But what you are talking about would affect the masonry system at large. In most cases used brick is not installed as a structural component so it isn't significant. It would niether be a factor in brick spalling.

From now on, mentally note the color of the bricks that spall. They will always be salmon to bright red brick and so soft throughout that you can scrape material away with a pocket knife.

An old ceramics engineer and brick plant owner/operator explained that they were on the outer rows of the kiln and under fired. They were never suitable for exterior use. In sharp contrast the very deep dark red or even approaching even black bricks (ironite) are very fired and hard as nails. They rarely if ever spall.

Finally, notice on an old row house how different the general color of the exterior brick is from the interior brick. Most of the lighter red to orange bricks will be inside and the darker better fired bricks will be outside.

The old ceramics engineer explained that these soft inside brick even behaved a bit like wood in that they would actually receive a nail.

At any rate, as always, old school architects and tradesman, were so much more knowledgable and deliberate about all they did.

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That is absolutely true. I see reclaimed brick all the time. When it's "bad", someone that didn't know brick was using a softie in the outer wall, instead of burying it in the inner wythe.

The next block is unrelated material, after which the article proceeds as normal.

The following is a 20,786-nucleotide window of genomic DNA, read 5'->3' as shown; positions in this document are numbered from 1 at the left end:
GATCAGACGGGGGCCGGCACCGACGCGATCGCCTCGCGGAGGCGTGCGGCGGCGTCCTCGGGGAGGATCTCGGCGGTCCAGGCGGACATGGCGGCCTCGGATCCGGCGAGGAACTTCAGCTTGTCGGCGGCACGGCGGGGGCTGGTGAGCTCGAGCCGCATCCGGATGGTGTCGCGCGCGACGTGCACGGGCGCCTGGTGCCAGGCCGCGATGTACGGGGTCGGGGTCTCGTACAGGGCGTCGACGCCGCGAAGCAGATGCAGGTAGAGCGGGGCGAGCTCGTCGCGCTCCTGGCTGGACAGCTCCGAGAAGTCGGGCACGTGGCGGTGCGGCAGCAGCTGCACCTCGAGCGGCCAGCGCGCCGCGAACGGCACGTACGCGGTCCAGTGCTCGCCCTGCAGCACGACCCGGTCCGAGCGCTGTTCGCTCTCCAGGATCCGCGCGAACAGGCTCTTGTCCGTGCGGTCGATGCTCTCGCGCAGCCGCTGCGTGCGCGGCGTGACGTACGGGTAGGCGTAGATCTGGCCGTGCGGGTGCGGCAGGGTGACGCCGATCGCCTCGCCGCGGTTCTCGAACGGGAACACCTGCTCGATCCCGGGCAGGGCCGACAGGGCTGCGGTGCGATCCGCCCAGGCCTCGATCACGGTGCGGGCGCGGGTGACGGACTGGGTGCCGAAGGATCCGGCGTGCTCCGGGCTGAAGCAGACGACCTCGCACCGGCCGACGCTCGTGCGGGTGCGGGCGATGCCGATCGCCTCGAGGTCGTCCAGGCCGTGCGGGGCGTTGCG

The old time masons would cull through all the brick before a job & allocate the softies to the inner wall & the hard stuff for the upper parapets most exposed to weather. If it's done right, the wall(s) will last >100 years w/no visible deterioration.

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Thanks for the authoritative confirmation, Kurt. :-)

The old mason's were actually intelligent professionals. They knew their trade in and out, up and down.

Unfortunately, the scarcity of masons and the need for them has eliminated the time and need for education. It's mostly monkey see monkey do anymore.

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  • 4 years later...

I also see brick faces spalling-off when mortar was retro-fit that was 'too hard' (too much Portland cement in the mortar.... ). The brick 'gives' instead of the mortar flexing.. I see this every day in Boston.. Tons of 'bad work' going on up here... TONS of 1870's brick piled up here in the City..

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Read the thread "Re-inventing the Wheel" which speaks of the woes of Portland cement and masonry unit compatibility.

https://inspectorsjournal.com/forum/top ... C_ID=10921

Re-pointing old brickwork is both an art and science that, when not done correctly permanently destroys old historical buildings every day.

Every time I go into downtown Richmond and see someone repointing masonry incorrectly it just kills me. I want to stop and give them a lecture, but it's obvious that most of them simply wouldn't really grasp it or care just so long as the check's good.

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  • 4 weeks later...